Then there are the local sources of information that a reporter relies on. He or she reads the Israeli media, most of which have English editions, and comes to understand the conflict through the analyses and commentaries of Israeli journalists. This is even more true for those reporters who read Hebrew. Are there any British journalists reading the Palestinian media in Arabic? I doubt it.

Similarly, Israeli spokespeople are much more likely to be sources of information: they usually speak English; they are accessible, especially if you are Jewish and seen as “sympathetic” to Israel; and they are authoritative from the point of view of the correspondents. By contrast, the Palestinians are in a much weaker position. Who counts as a Palestinian spokesperson? Usually reporters turn to the Palestinian Authority for comments, even though the PA’s agenda is severely compromised and Palestinian opinion is deeply divided. In addition, official Palestinian spokespeople are often hamstrung by a rigid bureaucracy, lack of accountability, problems of language, and little knowledge of the decisions being taken in Tel Aviv and West Jerusalem that shape their lives.

Issues deriving from journalism’s so-called “professionalism” must be factored in too. The professional training of journalists encourages them to believe that there are objective criteria that define what counts as news. A consequence is that professional journalists are expected to follow similar lines of inquiry and turn to the same groups of “neutral” contacts. This justifies both the hunting-in-packs philosophy that underpins most mainstream journalism and the reliance on establishment sources whom journalists use to interpret the news story.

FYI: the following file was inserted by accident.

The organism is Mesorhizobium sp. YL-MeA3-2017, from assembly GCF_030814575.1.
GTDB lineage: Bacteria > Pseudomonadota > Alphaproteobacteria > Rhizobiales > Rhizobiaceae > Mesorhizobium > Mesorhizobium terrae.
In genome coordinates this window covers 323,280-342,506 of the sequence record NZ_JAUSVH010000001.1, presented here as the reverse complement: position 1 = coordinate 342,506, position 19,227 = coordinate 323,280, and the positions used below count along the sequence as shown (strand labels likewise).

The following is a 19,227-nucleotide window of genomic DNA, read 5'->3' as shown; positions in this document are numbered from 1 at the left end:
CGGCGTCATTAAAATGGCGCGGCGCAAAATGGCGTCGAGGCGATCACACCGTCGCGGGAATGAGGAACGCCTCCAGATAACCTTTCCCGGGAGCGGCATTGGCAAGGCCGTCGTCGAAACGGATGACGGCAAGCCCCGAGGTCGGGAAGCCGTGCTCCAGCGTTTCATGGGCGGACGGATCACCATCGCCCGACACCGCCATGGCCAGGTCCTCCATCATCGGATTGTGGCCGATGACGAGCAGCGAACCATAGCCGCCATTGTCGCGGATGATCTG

In the case of Israel-Palestine, we end up with very similar looking accounts of the conflict that are usually filtered through the perspectives of a narrow elite of politicians, academics and diplomats who share in the main fanciful assumptions about the conflict: that there is a meaningful peace process; that Israeli leaders are acting in good faith; that the occupation is unpleasant but temporary; that the Palestinians are their own worst enemies or genetically prone to terrorism; that the occupation in Gaza has ended; that the Americans are a neutral broker in the conflict; and so on.

“Balance” is also seen as an essential quality in any professional news report. Balance of the “Israel said-the Palestinians said” variety encourages a view that the two sides in the conflict are equal. It favours the status quo, which favours Israel because it is the dominant party.

Another issue that skews coverage is the fact that professional journalists are supposed to take directions in their coverage from senior editors, usually thousands of miles away. The mainstream media is very hierarchical and few journalists will risk engaging in repeated fights with senior editors if they wish to be successful. The problem is that those editors have formed their views of the conflict in part by reading influential columnists, particularly those in the US who are considered to be close to the centres of power. That means that Zionist commentators like Thomas Friedman and the late William Safire shape British editors’ understanding of the region and therefore also the sort of coverage they expect from their reporters. Professional journalists do not usually invent things to satisfy their editors but they do steer clear of certain topics and lines of inquiry that conflict with their editors’ assumptions.